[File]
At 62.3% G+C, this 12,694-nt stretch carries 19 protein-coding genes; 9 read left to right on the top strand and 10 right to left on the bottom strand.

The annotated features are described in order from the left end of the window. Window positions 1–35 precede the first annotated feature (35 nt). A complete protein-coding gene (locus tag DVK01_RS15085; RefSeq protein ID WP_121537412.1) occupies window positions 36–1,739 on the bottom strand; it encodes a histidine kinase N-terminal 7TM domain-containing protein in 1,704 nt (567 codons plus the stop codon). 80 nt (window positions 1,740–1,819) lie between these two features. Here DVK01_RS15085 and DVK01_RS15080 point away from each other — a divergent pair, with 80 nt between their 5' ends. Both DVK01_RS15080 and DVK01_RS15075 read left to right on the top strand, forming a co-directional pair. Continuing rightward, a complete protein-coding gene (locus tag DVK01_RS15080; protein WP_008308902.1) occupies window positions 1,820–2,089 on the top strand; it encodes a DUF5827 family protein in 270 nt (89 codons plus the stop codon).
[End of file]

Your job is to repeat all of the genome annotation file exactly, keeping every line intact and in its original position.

At 62.3% G+C, this 12,694-nt stretch carries 19 protein-coding genes; 9 read left to right on the top strand and 10 right to left on the bottom strand.

The annotated features are described in order from the left end of the window. Window positions 1–35 precede the first annotated feature (35 nt). A complete protein-coding gene (locus tag DVK01_RS15085; RefSeq protein ID WP_121537412.1) occupies window positions 36–1,739 on the bottom strand; it encodes a histidine kinase N-terminal 7TM domain-containing protein in 1,704 nt (567 codons plus the stop codon). 80 nt (window positions 1,740–1,819) lie between these two features. Here DVK01_RS15085 and DVK01_RS15080 point away from each other — a divergent pair, with 80 nt between their 5' ends. Both DVK01_RS15080 and DVK01_RS15075 read left to right on the top strand, forming a co-directional pair. Continuing rightward, a complete protein-coding gene (locus tag DVK01_RS15080; protein WP_008308902.1) occupies window positions 1,820–2,089 on the top strand; it encodes a DUF5827 family protein in 270 nt (89 codons plus the stop codon).